Steve Martin crosses the lobby of New York's Algonquin Hotel in what I at first take to be a disguise of some sort. It's not entirely his fault: the toothbrush moustache he wears is a condition of his lead in the second Pink Panther movie, currently filming in Chicago. But the wide-brimmed hat, our-man-in-Havana-style suit and sunglasses the size of wing mirrors are all wardrobe decisions that, along with his mildly self-conscious air, announce his arrival as subtly as a town crier.
I'd seen Martin's public persona in action at the New Yorker literary festival the day before, where he'd appeared before a full house to discuss his new memoir, Born Standing Up. The book covers the period from his childhood to his early 30s, when, with audacious ambition, he left stand-up comedy to take a shot at movie stardom. Martin reprised some of his early routines, sang a satirical song and, to the delight of the bookish audience, successfully executed a rope trick. His demeanor throughout was extravagantly pained, "I can't believe you people are making me do a rope trick," he said. "You're killing me up here." Then he sat back down to answer questions. After an hour, someone at the back got up to leave, whereupon Martin bent double and cried, "We have to finish now. People are leaving. Oh my God, I'm boring them, this is the worst possible ... ." He wasn't joking.
Martin admits in the book to being unhappy talking about himself, and the memoir skillfully circumvents much of his personal life to focus on his early career and his relationship with his parents. It's hard to reconcile its self-possessed tone with the guy we think of as Steve Martin, rubber-faced and on the receiving end of chaos. From his first film role in 1979, as The Jerk, onwards, his characters have tended to be uptight and good-hearted, lovable idiots pushed to breaking point by children, rogue weather systems or his country's hard-line insistence that everyone be happy and fulfilled at all times. In 1991's LA Story, which he wrote and produced, he obliquely comments on his own comic style by playing a surrealist weatherman whom nobody understands.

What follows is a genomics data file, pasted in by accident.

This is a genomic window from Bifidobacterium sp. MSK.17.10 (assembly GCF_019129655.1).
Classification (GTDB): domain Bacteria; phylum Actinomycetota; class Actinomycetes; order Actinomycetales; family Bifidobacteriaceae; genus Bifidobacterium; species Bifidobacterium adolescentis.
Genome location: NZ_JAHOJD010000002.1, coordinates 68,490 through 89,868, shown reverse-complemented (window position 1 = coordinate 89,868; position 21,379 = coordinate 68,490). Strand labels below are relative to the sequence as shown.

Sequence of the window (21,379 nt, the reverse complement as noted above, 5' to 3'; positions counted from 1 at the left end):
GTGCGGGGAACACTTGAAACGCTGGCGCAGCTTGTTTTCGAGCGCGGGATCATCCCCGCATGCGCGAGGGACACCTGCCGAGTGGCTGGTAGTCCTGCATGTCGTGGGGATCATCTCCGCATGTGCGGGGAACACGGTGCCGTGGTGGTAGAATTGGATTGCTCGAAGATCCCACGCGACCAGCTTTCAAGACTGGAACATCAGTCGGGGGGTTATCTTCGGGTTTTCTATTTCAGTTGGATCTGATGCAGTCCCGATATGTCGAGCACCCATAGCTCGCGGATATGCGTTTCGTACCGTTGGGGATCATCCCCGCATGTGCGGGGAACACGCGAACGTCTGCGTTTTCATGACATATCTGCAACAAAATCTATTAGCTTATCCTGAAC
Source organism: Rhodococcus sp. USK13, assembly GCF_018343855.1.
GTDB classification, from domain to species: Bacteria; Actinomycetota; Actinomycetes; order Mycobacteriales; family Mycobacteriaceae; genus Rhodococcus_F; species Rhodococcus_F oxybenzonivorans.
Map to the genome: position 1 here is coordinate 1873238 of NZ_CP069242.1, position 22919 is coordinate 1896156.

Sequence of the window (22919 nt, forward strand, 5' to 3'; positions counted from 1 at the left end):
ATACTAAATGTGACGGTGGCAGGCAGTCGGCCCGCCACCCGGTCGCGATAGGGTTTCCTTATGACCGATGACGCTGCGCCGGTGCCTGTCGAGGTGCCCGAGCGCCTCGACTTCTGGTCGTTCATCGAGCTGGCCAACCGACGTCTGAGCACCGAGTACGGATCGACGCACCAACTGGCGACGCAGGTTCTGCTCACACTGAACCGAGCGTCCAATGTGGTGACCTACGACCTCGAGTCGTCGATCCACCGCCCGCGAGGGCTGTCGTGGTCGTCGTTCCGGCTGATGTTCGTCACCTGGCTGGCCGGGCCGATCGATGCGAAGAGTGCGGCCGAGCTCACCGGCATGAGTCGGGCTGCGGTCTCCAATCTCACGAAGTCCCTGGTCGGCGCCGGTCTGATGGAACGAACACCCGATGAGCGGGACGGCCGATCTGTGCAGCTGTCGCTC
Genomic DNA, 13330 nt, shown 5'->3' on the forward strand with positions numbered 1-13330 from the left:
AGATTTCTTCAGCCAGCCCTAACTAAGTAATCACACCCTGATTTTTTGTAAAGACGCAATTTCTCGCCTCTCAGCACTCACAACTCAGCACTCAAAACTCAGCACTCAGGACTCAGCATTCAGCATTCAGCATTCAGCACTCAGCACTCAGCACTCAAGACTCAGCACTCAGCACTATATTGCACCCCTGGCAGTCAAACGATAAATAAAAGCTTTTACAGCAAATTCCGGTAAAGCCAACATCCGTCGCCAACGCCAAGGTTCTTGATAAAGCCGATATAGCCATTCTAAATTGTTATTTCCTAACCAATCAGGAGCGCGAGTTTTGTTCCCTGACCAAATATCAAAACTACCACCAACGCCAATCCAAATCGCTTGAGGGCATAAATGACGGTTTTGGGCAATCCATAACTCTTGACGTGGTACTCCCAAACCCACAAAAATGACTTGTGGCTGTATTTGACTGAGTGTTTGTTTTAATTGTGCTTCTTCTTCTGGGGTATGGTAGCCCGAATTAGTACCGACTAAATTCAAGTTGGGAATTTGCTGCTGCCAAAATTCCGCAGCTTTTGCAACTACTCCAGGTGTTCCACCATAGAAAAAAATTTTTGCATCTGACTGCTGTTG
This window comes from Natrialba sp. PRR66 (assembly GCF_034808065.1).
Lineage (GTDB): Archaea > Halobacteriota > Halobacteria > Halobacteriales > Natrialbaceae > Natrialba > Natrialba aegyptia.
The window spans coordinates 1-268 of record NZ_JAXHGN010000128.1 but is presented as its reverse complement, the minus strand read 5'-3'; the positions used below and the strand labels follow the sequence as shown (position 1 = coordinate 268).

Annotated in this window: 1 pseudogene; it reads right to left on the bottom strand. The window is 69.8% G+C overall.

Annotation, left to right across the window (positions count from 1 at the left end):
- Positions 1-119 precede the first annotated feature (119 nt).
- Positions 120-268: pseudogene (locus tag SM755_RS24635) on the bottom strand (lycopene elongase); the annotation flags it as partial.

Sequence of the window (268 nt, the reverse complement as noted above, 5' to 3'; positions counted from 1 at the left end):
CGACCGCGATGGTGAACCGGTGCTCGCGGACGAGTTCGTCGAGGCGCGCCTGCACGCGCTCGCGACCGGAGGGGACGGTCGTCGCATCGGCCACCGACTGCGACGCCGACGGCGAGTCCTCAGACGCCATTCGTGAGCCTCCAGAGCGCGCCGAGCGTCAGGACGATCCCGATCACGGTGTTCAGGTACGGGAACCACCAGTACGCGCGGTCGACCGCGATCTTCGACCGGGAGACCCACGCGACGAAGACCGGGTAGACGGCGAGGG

What Martin does best is a combination of schmaltz and satire, and it has its roots in a childhood spent wandering around Disneyland. The most vivid scenes in the book are the early ones, in which the 10-year-old Martin scores an after-school job selling guide books at a theme park that opened a few kilometers from his home in California in 1955. It entitled him to free rides and provided him, if one is minded to look at things this way, with an almost mythological basis for a career in showbiz. For the next eight years he worked in the park in one capacity or another, finding an eventual home demonstrating tricks in Merlin's Magic Trick Shop. This suited his disposition exactly. He spent hours in his room, practicing his act, keeping a notebook in which he reviewed his performances with agonized sincerity.
He is still obsessed with the theme park of that era, going online to find old snapshots of the place, and its appeal was probably amplified at the time by its contrast with his home life. A nuclear silence pervaded the Martin household; his father was a bully, his mother supine in the face of it, and Martin was desperate to get out. He diagnoses his father's problem as being one of disappointment: he'd wanted to be an actor but ended up in real estate and took it out on his son. There's a scene in the book in which his father takes umbrage at something Martin says at the table, leans across to clout him and gets carried away and beats him up. It happened only once, but the incident looms large in Martin's imagination, surfacing in his second novel, The Pleasure of My Company.